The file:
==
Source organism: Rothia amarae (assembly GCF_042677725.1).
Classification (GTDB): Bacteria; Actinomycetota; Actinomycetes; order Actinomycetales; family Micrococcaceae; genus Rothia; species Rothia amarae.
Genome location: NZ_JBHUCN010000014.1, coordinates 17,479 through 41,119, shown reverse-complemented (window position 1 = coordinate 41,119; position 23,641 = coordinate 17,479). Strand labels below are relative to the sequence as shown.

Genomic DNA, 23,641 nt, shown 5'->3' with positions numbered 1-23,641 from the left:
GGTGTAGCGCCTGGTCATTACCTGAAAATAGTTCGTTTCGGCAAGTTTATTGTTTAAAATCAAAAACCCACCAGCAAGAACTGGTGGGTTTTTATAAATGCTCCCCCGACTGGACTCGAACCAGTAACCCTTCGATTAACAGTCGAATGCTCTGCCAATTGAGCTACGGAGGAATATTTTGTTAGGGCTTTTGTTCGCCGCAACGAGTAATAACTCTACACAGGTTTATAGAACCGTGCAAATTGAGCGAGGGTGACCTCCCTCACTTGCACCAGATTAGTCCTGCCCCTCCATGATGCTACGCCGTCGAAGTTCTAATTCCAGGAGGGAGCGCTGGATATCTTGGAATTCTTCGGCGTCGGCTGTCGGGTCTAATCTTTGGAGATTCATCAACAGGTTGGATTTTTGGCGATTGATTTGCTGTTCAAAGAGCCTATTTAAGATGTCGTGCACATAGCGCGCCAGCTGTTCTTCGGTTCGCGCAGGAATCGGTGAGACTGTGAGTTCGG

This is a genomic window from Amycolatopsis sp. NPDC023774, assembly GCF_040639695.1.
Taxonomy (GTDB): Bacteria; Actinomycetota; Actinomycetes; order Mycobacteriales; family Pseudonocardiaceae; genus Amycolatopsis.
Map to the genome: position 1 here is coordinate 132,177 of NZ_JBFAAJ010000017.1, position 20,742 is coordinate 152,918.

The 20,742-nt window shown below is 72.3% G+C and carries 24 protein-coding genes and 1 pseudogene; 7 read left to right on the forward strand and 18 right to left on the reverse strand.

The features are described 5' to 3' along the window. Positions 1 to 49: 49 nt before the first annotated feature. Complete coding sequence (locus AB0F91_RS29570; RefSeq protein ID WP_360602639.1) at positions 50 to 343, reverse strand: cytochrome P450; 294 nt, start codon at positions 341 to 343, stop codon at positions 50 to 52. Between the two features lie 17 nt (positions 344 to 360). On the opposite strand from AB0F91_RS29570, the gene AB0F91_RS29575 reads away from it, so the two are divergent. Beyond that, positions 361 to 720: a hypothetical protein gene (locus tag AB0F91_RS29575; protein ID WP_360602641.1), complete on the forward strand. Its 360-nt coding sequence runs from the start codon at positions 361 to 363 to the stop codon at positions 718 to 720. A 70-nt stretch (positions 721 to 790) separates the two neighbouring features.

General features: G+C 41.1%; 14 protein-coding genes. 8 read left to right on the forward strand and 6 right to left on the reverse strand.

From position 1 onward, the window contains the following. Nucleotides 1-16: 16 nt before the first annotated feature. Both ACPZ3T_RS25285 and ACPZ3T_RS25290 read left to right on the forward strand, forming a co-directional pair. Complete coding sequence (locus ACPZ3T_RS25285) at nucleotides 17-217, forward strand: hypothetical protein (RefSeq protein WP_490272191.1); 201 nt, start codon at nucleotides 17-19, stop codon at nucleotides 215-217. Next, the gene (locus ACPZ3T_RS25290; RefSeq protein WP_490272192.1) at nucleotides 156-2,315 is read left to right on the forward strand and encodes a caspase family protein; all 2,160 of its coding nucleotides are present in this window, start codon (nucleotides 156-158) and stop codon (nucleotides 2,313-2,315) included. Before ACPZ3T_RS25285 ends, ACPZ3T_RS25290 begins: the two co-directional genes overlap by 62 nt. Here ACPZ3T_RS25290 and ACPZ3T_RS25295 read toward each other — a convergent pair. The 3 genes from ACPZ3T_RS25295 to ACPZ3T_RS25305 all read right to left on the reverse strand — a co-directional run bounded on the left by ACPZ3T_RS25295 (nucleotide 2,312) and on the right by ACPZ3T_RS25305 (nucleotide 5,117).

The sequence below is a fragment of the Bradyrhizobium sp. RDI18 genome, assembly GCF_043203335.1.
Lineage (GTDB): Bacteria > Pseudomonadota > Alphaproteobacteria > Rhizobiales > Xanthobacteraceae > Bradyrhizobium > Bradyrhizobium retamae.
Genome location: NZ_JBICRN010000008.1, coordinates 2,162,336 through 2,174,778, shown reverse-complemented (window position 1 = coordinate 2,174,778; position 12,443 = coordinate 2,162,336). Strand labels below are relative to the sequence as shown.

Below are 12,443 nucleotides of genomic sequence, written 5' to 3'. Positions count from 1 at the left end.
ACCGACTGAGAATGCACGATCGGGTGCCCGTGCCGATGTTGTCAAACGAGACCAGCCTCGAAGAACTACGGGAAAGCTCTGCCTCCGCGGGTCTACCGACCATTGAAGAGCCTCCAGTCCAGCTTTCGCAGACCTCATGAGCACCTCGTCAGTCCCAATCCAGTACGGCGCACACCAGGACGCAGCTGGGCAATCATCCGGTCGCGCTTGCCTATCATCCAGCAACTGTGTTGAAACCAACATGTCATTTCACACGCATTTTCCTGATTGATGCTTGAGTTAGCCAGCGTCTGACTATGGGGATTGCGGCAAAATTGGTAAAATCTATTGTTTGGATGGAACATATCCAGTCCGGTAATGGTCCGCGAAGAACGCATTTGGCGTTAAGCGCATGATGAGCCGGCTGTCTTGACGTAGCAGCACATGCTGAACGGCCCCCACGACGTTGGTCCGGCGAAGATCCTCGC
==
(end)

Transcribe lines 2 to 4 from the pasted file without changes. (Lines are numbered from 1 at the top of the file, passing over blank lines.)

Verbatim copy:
Classification (GTDB): Bacteria; Actinomycetota; Actinomycetes; order Actinomycetales; family Micrococcaceae; genus Rothia; species Rothia amarae.
Genome location: NZ_JBHUCN010000014.1, coordinates 17,479 through 41,119, shown reverse-complemented (window position 1 = coordinate 41,119; position 23,641 = coordinate 17,479). Strand labels below are relative to the sequence as shown.

Genomic DNA, 23,641 nt, shown 5'->3' with positions numbered 1-23,641 from the left: